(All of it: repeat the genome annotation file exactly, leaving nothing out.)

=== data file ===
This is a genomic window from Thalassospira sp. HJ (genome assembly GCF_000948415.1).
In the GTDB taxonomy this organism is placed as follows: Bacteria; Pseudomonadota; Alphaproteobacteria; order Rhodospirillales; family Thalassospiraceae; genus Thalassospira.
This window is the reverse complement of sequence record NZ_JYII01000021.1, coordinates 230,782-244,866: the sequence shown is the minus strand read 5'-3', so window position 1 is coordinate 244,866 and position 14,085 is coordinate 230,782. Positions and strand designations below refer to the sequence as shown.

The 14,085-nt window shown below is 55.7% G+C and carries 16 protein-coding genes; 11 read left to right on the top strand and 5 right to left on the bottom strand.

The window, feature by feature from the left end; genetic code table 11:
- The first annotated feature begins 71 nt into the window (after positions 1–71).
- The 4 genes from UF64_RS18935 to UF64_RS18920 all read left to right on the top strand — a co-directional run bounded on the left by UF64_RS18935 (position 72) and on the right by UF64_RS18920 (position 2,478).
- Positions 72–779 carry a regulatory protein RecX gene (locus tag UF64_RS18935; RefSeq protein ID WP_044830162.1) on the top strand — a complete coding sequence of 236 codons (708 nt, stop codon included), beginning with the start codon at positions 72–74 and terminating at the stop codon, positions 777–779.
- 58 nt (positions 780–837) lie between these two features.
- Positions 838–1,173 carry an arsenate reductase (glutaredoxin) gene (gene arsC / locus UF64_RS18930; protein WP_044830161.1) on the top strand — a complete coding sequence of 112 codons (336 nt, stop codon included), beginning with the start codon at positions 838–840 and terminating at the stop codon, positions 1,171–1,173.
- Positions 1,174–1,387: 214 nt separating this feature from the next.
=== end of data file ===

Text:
This is a genomic window from Thalassospira sp. HJ (genome assembly GCF_000948415.1).
In the GTDB taxonomy this organism is placed as follows: Bacteria; Pseudomonadota; Alphaproteobacteria; order Rhodospirillales; family Thalassospiraceae; genus Thalassospira.
This window is the reverse complement of sequence record NZ_JYII01000021.1, coordinates 230,782-244,866: the sequence shown is the minus strand read 5'-3', so window position 1 is coordinate 244,866 and position 14,085 is coordinate 230,782. Positions and strand designations below refer to the sequence as shown.

The 14,085-nt window shown below is 55.7% G+C and carries 16 protein-coding genes; 11 read left to right on the top strand and 5 right to left on the bottom strand.

The window, feature by feature from the left end; genetic code table 11:
- The first annotated feature begins 71 nt into the window (after positions 1–71).
- The 4 genes from UF64_RS18935 to UF64_RS18920 all read left to right on the top strand — a co-directional run bounded on the left by UF64_RS18935 (position 72) and on the right by UF64_RS18920 (position 2,478).
- Positions 72–779 carry a regulatory protein RecX gene (locus tag UF64_RS18935; RefSeq protein ID WP_044830162.1) on the top strand — a complete coding sequence of 236 codons (708 nt, stop codon included), beginning with the start codon at positions 72–74 and terminating at the stop codon, positions 777–779.
- 58 nt (positions 780–837) lie between these two features.
- Positions 838–1,173 carry an arsenate reductase (glutaredoxin) gene (gene arsC / locus UF64_RS18930; protein WP_044830161.1) on the top strand — a complete coding sequence of 112 codons (336 nt, stop codon included), beginning with the start codon at positions 838–840 and terminating at the stop codon, positions 1,171–1,173.
- Positions 1,174–1,387: 214 nt separating this feature from the next.